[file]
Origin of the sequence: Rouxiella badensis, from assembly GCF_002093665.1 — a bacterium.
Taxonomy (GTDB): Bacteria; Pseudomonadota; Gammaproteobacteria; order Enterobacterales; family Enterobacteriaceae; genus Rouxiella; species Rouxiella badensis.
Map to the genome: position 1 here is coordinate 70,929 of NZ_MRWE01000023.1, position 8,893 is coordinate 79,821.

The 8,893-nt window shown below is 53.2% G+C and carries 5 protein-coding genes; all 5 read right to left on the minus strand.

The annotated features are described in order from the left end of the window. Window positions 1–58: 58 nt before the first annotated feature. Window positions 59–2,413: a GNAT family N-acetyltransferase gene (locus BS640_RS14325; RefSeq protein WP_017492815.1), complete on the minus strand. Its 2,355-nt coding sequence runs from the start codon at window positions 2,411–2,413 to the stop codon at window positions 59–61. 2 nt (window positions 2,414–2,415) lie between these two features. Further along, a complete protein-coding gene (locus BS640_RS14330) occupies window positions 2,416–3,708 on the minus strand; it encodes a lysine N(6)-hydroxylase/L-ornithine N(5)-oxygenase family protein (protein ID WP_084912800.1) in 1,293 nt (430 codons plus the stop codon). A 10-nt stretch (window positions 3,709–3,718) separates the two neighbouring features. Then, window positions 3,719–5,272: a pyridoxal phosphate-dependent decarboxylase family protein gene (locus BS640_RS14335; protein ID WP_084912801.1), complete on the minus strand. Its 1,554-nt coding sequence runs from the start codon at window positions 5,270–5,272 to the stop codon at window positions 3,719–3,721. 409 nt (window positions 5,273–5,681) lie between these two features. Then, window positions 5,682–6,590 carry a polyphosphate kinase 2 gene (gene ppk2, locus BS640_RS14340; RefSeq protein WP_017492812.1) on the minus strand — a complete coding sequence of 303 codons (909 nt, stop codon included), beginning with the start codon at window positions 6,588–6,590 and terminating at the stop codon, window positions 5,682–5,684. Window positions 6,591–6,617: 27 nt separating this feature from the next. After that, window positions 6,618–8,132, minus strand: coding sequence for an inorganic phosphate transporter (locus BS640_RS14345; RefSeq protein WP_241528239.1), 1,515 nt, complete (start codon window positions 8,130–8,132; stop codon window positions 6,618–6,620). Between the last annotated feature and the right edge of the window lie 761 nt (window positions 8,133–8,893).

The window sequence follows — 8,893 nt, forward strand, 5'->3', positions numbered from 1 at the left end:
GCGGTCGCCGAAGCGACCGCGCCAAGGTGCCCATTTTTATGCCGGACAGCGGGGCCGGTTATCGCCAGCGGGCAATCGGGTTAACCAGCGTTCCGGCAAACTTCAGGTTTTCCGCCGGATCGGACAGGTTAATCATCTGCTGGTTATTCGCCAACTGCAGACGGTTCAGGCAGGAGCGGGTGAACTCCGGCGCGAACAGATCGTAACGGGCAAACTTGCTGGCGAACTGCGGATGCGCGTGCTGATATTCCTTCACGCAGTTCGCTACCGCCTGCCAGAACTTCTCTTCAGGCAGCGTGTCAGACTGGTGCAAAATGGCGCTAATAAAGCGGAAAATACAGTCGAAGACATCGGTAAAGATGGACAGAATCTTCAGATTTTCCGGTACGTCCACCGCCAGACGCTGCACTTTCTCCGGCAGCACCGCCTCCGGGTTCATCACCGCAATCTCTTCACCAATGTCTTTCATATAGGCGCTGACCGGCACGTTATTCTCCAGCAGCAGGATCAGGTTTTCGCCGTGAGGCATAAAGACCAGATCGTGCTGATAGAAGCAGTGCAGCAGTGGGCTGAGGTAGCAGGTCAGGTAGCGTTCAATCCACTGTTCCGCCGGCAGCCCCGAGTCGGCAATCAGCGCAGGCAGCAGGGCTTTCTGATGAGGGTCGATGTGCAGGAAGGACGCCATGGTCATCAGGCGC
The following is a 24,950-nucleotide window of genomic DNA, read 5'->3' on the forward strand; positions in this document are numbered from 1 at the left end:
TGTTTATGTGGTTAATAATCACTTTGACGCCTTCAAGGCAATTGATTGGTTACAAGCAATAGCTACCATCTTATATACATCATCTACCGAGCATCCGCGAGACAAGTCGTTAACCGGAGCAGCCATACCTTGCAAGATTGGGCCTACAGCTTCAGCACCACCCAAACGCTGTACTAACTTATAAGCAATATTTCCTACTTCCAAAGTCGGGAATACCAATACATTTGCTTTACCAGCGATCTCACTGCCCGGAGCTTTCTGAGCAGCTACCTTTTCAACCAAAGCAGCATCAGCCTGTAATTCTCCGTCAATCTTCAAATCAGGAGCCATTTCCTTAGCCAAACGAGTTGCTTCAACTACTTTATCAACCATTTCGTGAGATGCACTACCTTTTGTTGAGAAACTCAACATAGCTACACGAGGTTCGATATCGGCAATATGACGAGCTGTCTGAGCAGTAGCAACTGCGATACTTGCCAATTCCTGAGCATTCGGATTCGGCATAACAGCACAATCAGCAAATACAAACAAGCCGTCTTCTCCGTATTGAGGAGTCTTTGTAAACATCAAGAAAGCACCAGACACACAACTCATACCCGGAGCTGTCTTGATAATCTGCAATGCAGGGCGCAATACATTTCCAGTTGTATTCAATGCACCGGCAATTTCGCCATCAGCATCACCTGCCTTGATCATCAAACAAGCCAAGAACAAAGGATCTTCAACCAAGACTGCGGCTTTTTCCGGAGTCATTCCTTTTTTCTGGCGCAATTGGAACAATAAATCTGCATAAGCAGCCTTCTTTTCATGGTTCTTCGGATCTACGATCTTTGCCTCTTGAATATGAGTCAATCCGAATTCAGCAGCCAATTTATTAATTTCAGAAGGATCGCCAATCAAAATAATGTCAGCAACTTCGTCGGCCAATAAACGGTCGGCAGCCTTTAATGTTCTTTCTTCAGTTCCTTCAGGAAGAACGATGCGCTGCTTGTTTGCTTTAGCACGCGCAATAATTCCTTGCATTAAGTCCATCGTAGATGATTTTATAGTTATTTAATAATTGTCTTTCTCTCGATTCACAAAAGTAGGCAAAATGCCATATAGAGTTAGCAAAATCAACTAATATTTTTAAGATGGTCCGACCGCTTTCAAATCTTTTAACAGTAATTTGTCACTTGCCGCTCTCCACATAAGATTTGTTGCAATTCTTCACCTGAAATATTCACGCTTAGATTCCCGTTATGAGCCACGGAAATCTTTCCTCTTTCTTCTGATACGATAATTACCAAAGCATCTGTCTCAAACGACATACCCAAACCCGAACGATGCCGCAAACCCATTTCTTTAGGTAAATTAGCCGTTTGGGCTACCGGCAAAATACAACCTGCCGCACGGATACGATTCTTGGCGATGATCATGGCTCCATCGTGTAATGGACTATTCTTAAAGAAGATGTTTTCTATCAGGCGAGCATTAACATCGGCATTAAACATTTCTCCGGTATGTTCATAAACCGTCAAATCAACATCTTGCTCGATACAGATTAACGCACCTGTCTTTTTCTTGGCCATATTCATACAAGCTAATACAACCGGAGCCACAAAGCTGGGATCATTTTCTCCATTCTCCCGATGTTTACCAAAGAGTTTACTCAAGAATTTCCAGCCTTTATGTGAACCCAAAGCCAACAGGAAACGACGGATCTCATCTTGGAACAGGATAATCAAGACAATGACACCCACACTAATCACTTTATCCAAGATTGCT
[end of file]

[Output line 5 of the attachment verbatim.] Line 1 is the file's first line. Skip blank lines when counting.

The annotated features are described in order from the left end of the window. Window positions 1–58: 58 nt before the first annotated feature. Window positions 59–2,413: a GNAT family N-acetyltransferase gene (locus BS640_RS14325; RefSeq protein WP_017492815.1), complete on the minus strand. Its 2,355-nt coding sequence runs from the start codon at window positions 2,411–2,413 to the stop codon at window positions 59–61. 2 nt (window positions 2,414–2,415) lie between these two features. Further along, a complete protein-coding gene (locus BS640_RS14330) occupies window positions 2,416–3,708 on the minus strand; it encodes a lysine N(6)-hydroxylase/L-ornithine N(5)-oxygenase family protein (protein ID WP_084912800.1) in 1,293 nt (430 codons plus the stop codon). A 10-nt stretch (window positions 3,709–3,718) separates the two neighbouring features. Then, window positions 3,719–5,272: a pyridoxal phosphate-dependent decarboxylase family protein gene (locus BS640_RS14335; protein ID WP_084912801.1), complete on the minus strand. Its 1,554-nt coding sequence runs from the start codon at window positions 5,270–5,272 to the stop codon at window positions 3,719–3,721. 409 nt (window positions 5,273–5,681) lie between these two features. Then, window positions 5,682–6,590 carry a polyphosphate kinase 2 gene (gene ppk2, locus BS640_RS14340; RefSeq protein WP_017492812.1) on the minus strand — a complete coding sequence of 303 codons (909 nt, stop codon included), beginning with the start codon at window positions 6,588–6,590 and terminating at the stop codon, window positions 5,682–5,684. Window positions 6,591–6,617: 27 nt separating this feature from the next. After that, window positions 6,618–8,132, minus strand: coding sequence for an inorganic phosphate transporter (locus BS640_RS14345; RefSeq protein WP_241528239.1), 1,515 nt, complete (start codon window positions 8,130–8,132; stop codon window positions 6,618–6,620). Between the last annotated feature and the right edge of the window lie 761 nt (window positions 8,133–8,893).